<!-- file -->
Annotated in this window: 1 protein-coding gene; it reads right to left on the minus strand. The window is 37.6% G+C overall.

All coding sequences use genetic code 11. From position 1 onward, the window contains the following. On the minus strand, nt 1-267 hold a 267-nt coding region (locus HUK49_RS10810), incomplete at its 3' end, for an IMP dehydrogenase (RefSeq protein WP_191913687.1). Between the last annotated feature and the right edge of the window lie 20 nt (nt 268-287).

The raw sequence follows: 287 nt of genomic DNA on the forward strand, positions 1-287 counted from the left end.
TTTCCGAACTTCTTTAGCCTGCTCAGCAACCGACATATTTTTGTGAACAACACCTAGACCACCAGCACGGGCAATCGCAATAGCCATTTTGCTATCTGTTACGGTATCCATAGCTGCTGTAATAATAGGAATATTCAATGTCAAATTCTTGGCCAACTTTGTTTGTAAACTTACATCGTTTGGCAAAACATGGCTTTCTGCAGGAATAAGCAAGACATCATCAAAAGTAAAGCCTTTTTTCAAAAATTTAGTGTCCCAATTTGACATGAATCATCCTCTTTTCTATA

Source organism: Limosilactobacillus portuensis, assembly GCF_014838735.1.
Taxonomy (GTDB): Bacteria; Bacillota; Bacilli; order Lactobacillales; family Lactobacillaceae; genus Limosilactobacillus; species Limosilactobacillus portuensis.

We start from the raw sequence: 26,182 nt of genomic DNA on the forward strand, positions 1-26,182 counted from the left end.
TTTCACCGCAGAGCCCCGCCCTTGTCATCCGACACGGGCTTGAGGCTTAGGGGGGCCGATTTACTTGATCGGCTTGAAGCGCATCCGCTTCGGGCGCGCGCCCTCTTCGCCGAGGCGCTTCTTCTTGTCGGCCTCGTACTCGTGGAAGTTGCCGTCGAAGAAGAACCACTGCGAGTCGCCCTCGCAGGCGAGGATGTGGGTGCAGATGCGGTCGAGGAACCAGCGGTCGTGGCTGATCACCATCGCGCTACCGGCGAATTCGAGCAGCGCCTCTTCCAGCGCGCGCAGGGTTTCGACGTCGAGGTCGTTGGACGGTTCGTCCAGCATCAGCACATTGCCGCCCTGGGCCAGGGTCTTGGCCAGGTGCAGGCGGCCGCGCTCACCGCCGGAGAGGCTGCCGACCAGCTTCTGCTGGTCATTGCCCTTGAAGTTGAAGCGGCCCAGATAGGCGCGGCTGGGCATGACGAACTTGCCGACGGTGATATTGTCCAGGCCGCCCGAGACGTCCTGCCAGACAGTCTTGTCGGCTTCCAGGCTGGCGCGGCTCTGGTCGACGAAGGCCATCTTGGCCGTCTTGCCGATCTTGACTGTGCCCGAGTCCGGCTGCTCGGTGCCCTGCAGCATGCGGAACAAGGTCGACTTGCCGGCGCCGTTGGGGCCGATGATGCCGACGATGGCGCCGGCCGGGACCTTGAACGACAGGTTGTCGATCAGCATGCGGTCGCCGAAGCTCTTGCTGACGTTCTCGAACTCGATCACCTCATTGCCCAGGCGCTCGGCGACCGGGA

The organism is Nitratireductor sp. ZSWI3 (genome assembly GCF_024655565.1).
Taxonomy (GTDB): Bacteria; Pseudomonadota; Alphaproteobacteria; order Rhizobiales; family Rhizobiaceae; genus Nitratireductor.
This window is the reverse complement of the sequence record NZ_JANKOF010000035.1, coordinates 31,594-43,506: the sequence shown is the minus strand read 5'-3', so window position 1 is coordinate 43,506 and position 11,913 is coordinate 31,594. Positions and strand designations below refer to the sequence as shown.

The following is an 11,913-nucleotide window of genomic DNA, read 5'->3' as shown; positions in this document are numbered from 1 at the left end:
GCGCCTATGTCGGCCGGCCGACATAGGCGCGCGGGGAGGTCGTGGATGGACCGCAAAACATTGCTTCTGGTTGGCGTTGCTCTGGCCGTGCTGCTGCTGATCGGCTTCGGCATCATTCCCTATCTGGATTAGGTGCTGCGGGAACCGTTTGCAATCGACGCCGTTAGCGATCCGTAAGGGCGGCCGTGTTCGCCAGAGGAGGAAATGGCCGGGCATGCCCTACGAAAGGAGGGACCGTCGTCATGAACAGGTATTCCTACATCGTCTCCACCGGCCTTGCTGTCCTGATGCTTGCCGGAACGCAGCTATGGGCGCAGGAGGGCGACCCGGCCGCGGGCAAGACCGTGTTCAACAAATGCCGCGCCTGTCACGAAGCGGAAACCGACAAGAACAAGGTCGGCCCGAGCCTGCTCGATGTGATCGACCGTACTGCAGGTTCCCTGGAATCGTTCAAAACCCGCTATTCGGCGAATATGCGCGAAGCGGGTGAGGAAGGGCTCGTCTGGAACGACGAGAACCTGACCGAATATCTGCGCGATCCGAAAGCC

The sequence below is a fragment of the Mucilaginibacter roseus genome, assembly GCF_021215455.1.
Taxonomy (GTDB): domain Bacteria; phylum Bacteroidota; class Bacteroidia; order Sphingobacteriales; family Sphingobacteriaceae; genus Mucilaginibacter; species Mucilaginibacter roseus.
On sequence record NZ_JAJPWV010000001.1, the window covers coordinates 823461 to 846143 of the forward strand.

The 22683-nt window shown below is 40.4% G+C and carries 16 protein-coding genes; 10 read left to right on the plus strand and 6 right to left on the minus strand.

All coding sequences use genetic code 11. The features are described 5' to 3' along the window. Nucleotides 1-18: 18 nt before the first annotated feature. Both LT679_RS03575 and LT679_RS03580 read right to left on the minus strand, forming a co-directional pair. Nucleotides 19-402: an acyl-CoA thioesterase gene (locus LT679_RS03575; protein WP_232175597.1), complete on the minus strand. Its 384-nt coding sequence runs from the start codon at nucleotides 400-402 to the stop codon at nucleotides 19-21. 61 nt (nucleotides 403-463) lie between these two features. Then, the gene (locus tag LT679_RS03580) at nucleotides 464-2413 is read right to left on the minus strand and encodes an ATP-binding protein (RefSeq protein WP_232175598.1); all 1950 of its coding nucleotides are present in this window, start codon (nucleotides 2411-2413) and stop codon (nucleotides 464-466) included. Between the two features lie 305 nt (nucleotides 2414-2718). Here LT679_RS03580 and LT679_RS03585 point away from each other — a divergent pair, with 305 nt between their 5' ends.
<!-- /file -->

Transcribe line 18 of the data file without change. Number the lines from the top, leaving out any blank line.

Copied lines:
All coding sequences use genetic code 11. The features are described 5' to 3' along the window. Nucleotides 1-18: 18 nt before the first annotated feature. Both LT679_RS03575 and LT679_RS03580 read right to left on the minus strand, forming a co-directional pair. Nucleotides 19-402: an acyl-CoA thioesterase gene (locus LT679_RS03575; protein WP_232175597.1), complete on the minus strand. Its 384-nt coding sequence runs from the start codon at nucleotides 400-402 to the stop codon at nucleotides 19-21. 61 nt (nucleotides 403-463) lie between these two features. Then, the gene (locus tag LT679_RS03580) at nucleotides 464-2413 is read right to left on the minus strand and encodes an ATP-binding protein (RefSeq protein WP_232175598.1); all 1950 of its coding nucleotides are present in this window, start codon (nucleotides 2411-2413) and stop codon (nucleotides 464-466) included. Between the two features lie 305 nt (nucleotides 2414-2718). Here LT679_RS03580 and LT679_RS03585 point away from each other — a divergent pair, with 305 nt between their 5' ends.